Background: Abdominal decompression is widely used to treat end-organ dysfunction associated with intraabdominal hypertension (IAH) and abdominal compartment syndrome (ACS). The longterm impact of abdominal decompression on physical and mental health, quality of life, and subsequent employment remains unclear.
Study design: A prospective cohort study was performed at a tertiary referral/Level I trauma center. All patients who required abdominal decompression for more than 48 hours were asked to complete the SF-36v2 health survey at regular intervals for 2 years postdecompression. Patients discharged with a chronic incisional hernia (OPEN) were compared with those discharged with primary fascial closure (CLOSED) and with the general population. Quality-adjusted life years (QALYs) and successful return to employment were determined.
Results: From June 2002 to May 2005, 245 consecutive patients required abdominal decompression for intraabdominal hypertension and abdominal compartment syndrome. Forty-four patients (30 OPEN, 14 CLOSED) met inclusion criteria and completed their health surveys. At 6 months postdecompression, physical and social functioning were significantly decreased among OPEN, but not CLOSED, patients when compared with the general population. By 18 months, OPEN patients demonstrated normal physical and mental health perception. OPEN and CLOSED patients exhibited decreased, but identical, quality-adjusted life years (1.20+/-0.11 versus 1.23+/-0.25 [mean +/- SD]; p=0.39) and similar ability to resume employment (41% versus 55%; p=0.49).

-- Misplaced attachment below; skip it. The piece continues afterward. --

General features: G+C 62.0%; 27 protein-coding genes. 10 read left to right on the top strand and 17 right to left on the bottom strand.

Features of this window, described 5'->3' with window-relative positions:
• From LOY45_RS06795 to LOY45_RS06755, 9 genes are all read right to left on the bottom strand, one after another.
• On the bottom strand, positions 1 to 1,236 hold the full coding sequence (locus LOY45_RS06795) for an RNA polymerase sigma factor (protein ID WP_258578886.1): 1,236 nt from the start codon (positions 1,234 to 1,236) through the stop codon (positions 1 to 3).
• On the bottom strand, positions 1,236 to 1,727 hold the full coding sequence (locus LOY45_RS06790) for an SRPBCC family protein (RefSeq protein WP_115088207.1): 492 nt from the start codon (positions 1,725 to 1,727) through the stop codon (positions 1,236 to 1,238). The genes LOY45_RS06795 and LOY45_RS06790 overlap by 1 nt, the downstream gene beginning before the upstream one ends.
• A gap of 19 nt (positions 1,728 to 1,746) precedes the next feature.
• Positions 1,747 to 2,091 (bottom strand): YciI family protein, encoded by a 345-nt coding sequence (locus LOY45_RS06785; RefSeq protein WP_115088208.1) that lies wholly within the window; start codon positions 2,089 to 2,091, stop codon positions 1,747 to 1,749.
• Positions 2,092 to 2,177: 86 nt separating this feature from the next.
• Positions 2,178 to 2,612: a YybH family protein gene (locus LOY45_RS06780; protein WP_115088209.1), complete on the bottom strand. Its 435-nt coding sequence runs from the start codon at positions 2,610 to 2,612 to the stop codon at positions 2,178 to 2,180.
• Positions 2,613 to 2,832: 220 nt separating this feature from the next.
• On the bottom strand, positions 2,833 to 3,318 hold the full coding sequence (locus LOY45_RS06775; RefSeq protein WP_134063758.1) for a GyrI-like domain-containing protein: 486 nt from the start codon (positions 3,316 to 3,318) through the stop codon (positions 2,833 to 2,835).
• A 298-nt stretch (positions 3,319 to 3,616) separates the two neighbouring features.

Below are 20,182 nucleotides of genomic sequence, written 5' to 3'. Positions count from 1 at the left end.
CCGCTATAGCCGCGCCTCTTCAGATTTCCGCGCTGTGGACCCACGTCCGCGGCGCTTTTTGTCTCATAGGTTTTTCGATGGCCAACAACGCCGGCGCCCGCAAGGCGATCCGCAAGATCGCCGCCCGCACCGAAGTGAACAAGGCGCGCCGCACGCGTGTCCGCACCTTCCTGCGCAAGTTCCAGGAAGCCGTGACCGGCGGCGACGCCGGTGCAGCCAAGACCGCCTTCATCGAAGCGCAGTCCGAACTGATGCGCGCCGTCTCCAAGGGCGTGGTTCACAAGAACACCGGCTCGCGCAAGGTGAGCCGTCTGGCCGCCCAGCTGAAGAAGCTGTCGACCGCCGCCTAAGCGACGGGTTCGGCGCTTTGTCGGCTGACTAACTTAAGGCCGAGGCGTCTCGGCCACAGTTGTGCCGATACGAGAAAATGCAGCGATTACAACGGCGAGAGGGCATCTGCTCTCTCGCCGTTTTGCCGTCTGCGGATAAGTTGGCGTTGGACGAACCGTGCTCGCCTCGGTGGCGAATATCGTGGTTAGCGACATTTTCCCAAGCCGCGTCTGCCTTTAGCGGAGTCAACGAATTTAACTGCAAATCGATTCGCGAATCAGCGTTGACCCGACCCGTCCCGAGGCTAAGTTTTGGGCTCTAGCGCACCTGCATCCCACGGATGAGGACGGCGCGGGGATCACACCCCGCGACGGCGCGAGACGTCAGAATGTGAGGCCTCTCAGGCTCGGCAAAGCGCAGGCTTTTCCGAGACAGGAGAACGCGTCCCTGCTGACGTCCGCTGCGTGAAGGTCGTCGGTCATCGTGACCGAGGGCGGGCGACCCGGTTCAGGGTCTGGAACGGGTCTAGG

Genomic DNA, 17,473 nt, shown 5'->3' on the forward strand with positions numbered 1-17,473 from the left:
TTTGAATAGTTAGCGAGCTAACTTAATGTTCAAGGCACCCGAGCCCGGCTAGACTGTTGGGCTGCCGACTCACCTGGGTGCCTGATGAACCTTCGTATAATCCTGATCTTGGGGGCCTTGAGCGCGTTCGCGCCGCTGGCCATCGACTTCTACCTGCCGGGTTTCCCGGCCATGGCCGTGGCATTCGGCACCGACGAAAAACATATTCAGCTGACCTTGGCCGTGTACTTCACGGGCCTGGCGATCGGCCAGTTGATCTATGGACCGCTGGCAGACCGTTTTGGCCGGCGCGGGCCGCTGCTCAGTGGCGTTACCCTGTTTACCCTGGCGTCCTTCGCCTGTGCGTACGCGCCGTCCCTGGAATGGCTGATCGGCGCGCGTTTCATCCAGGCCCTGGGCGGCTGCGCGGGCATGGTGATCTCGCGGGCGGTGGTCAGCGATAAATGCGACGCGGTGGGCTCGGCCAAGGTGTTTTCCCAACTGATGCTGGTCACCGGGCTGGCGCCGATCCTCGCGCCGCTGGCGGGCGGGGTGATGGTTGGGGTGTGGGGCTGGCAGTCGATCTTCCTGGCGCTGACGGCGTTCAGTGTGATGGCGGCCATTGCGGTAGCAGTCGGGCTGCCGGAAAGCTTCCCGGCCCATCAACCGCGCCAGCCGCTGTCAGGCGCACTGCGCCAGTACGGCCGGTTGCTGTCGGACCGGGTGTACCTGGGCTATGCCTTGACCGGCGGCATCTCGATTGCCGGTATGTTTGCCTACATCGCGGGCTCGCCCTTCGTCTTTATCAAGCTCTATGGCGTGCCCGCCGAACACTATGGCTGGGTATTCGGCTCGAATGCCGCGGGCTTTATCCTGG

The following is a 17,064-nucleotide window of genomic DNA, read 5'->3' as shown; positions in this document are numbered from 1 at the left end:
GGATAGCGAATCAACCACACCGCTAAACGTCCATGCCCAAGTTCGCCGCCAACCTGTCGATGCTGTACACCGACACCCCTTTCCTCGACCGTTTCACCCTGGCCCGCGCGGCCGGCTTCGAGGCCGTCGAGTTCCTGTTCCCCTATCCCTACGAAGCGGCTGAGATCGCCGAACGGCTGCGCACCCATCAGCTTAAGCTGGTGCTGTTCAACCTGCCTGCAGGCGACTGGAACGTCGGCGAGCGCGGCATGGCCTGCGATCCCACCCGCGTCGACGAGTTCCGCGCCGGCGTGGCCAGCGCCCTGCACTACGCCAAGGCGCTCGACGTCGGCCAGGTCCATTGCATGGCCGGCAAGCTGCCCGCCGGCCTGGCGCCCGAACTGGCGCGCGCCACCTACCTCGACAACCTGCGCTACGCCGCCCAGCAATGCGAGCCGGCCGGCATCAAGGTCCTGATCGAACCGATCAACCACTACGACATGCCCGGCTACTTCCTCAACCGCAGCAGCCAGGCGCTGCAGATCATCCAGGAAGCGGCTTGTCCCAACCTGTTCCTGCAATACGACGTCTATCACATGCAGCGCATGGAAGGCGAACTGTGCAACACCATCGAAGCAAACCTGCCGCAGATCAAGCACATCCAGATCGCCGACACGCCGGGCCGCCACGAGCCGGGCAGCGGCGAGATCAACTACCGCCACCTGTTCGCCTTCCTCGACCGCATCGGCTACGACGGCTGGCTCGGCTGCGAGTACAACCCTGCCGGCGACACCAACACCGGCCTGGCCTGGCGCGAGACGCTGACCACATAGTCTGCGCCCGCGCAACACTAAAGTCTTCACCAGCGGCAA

Conclusions: Abdominal decompression does not have a negative impact on longterm physical or mental health perception. Quality of life and ability to resume employment are not improved by same-admission primary fascial closure. Abdominal decompression is not as debilitating and life altering as might be expected.